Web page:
There seems to be a lot of fascinating sounds on you record, from what we’ve seen from live videos online and the film clip for ‘Dogs’ we’re premiering, it’s courtesy of what Wesley is doing with a stereo, drills and various things, we’d love to know more about this; what’s happening there?
WESLEY: It’s really cool! Grab an AM radio and essentially anything, like infrared remotes, small engines, big engines, tools, kitchen appliances, modems, camera flash, and they all get picked up by the radio, and you’re able to affect pitch and tone in heaps of different ways!
What’s ‘Dogs’ about?
LUCINDA: Sex, thugs and working conditions. They don’t really go together thematically but oh well.
WESLEY: I think they fit.
Jo Shrimpton shot the video. Where did you shoot the film clip? What do you remember from the shoot? Do you ever feel awkward making a video?
LUCINDA: We shot it beneath the Tasman Bridge in nipaluna. We had all these plans about using car headlights to light us up but we didn’t need them because it’s so brightly lit under there. My main memory was freezing my tits off. I do feel generally awkward when shooting but that particular night was quite a lol and it was actually really nice to have this big space to run around in, and to be wearing an outfit I really liked and also to know that I wasn’t alone coz the rest of the band was there looking hot.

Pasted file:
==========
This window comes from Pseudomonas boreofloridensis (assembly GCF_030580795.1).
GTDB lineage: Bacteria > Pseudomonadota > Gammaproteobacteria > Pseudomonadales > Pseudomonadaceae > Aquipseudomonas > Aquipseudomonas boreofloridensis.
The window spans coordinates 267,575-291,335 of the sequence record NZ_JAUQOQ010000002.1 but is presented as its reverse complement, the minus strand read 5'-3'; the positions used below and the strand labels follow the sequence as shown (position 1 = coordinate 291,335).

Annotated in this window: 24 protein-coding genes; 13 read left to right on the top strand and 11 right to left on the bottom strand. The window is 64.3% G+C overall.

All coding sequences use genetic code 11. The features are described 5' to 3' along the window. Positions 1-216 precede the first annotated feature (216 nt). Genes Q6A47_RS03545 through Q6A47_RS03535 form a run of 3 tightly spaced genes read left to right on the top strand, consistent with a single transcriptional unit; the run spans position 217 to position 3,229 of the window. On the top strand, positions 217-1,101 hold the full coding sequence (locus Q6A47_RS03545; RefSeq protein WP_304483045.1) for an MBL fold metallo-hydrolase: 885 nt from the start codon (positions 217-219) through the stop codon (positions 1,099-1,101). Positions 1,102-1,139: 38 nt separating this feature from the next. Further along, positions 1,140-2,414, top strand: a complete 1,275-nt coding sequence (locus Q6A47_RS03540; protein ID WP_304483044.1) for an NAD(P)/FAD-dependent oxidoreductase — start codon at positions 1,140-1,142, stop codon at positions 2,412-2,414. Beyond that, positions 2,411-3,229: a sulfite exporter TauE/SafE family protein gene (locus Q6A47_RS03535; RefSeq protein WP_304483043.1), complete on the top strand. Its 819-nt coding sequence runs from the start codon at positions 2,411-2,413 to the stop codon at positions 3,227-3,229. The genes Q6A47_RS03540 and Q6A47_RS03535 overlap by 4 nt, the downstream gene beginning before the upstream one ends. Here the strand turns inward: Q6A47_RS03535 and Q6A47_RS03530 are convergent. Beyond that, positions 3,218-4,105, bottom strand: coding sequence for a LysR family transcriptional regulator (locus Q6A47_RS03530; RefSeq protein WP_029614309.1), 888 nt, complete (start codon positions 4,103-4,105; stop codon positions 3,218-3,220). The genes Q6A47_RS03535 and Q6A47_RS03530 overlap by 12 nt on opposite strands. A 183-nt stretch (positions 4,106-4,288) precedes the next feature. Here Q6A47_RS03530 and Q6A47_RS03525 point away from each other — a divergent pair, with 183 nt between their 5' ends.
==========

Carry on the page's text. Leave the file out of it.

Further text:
AMBER: Once you’re in a location that speaks for itself, it’s easier to feel like you’re more of a piece of set decoration and you can let go of some of the ego or insecurities attached to being filmed. You’re just one piece of a larger picture.
The album art is by Laura Gillam is cool; how did you connect for the cover? What’s the story behind it?
CLAIREY: Huge shout out to Laura for painting a smiling turd on the front cover! A past housemate had one of Laura’s paintings – another fallen patriarch, this time a cowboy being pulled off his bucking horse by a thylacine. Personally, I felt an affinity with Laura’s work because it’s a bit silly, highly political and has a strong look. It was a pretty simple process – we all knew Laura, she and Wes both had studios at Good Grief. I hit her up and she approached us with the idea of doing a fallen Colonial red coat with his horse pissing on his stuff (that’s on the back). I like that she included a pineapple with his stuff – we’ve used pineapples a couple of other times in our art.
Is there anything else any of you are working on at the moment you’d like to share with us?
CLAIREY: Amber and Wes have a little band performing at the upcoming nipaluna/Hobart Little Bands #8. Amber is also still performing as Slumber and Dolphin. Lucy has been working on a solo project which is sick. I’m downstroking bass till by hand falls off in RABBIT – we just finished an album. We’re all always working day jobs.. Except for Amber who recently quit hers to study carpentry.